What Is Hyaluronic Acid and How Does It Help My Joints?
Hyaluronic acid is a natural substance found in your body’s joints and the fluid in your eyes. It acts as a lubricant and protective cushion.
Your body produces synovial fluid between joints to help movement and reduce friction. Using hyaluronic acid for joint problems, especially in the knees, can increase the density of the synovial fluid.
Hyaluronic acid also delays further cartilage degradation and forms a protective layer between joints to relieve pain.
Knee pain and other joint discomfort become more common as you age, but viscosupplementation injections could help if the pain affects your lifestyle.
Viscosupplementation injections contain hyaluronic acid to reduce inflammation and discomfort in your knee joints. Our specialists at the Orthopaedic Institute of Henderson can restore joint function and ease chronic pain using this infusion method.
Your body uses hyaluronic acid to cushion, hydrate, lubricate, and heal your body. It’s in your connective tissue, skin, bones, joint fluid (synovial fluid), cartilage, and the eye's vitreous body.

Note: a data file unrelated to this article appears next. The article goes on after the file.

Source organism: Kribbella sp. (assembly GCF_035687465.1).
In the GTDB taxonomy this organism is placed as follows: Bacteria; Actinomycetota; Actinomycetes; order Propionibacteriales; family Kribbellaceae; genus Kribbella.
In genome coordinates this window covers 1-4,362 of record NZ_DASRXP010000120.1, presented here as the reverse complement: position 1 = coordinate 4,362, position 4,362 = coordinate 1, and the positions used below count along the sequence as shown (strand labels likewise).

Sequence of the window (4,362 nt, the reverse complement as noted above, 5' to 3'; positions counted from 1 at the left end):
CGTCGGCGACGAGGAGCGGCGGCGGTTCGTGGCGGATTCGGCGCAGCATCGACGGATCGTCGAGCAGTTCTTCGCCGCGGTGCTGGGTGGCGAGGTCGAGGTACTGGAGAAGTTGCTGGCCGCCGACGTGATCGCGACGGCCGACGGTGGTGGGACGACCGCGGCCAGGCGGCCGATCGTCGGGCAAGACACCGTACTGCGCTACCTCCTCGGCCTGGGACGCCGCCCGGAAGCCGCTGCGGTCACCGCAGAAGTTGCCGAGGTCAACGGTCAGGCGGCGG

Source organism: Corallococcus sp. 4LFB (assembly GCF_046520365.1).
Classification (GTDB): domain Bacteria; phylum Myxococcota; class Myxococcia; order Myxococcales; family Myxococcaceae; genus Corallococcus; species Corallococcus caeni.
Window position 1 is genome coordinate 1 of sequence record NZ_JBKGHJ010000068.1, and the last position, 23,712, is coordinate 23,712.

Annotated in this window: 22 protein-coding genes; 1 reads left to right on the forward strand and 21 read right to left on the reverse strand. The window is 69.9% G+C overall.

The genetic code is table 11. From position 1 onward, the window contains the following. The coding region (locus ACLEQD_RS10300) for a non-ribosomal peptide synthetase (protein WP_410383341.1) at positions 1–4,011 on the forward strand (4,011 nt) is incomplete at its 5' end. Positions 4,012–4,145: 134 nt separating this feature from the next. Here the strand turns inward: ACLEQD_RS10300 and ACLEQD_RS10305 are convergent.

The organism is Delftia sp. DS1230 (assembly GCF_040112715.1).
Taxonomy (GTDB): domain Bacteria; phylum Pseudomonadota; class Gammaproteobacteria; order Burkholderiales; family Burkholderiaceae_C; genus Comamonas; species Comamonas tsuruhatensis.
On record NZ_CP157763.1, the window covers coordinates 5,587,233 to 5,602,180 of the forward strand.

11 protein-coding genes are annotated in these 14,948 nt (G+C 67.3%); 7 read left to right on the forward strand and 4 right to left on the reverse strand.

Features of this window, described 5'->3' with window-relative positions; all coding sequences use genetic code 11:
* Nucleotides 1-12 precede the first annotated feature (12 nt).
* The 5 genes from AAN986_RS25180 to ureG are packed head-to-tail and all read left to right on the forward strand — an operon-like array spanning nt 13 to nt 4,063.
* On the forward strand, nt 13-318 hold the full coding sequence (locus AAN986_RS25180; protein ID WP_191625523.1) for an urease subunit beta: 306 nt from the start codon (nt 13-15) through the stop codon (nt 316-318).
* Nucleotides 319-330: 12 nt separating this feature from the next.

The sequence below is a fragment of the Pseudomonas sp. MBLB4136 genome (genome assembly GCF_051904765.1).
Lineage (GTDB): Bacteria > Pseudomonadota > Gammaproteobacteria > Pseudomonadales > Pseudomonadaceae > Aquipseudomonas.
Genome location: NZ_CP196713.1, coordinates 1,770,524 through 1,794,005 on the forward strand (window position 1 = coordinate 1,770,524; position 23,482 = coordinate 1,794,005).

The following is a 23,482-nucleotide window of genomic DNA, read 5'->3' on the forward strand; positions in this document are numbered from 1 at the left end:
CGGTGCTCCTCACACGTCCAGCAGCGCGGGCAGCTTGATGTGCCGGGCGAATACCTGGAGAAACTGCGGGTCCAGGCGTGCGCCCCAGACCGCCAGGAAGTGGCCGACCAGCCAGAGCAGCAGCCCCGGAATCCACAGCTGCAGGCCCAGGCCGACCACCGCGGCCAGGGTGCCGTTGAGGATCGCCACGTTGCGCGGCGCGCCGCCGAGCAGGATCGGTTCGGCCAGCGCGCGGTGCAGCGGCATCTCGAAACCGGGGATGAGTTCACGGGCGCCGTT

Hyaluronic acid is the key molecule responsible for skin moisture and has the ability to retain water. This essential molecule contributes to your joints' stability and friction-free mechanics.
Hyaluronic acid also supports movement in the connective tissue casing called fascia, which envelopes all muscles, bones, and organs like a net.
Hyaluronic acid occurs naturally in many parts of your body.
Around half of the hyaluronic acid found in your body is in your skin and mucous membranes. By binding water, hyaluronic acid contributes to elasticity and stability. One gram of hyaluronic acid can bind up to six liters of water.
Joints contain synovial fluid with hyaluronic acid, creating a smooth layer. This layer greatly reduces the friction in your joint and helps absorb shocks to prevent joint wear.
In the core of the intervertebral discs, a gel made of hyaluronic acid serves as a shock absorber and protects against impact and pressure.
Your eye’s vitreous body is filled with approximately 98% water and 2% hyaluronic acid. This makes your eyeball stable but elastic and transparent.
In the case of inflammation or after injuries, the availability of hyaluronic acid in the joint decreases. Viscosupplementation injections can compensate for the harmful effects of the missing hyaluronic acid.
The goal is to prevent or at least slow down the joint wear caused by the increased friction of the joint surfaces.
At the Orthopaedic Institute of Henderson, we use viscosupplementation injections that contain hyaluronic acid to treat joint pain. We inject the active substance directly into the spaces between your joints. Painful symptoms improve, usually without side effects.
You don’t have to live with joint pain. We offer noninvasive treatments and treatment plans to relieve discomfort. Contact us today at our Henderson, Nevada, office to determine if viscosupplementation injections are right for you.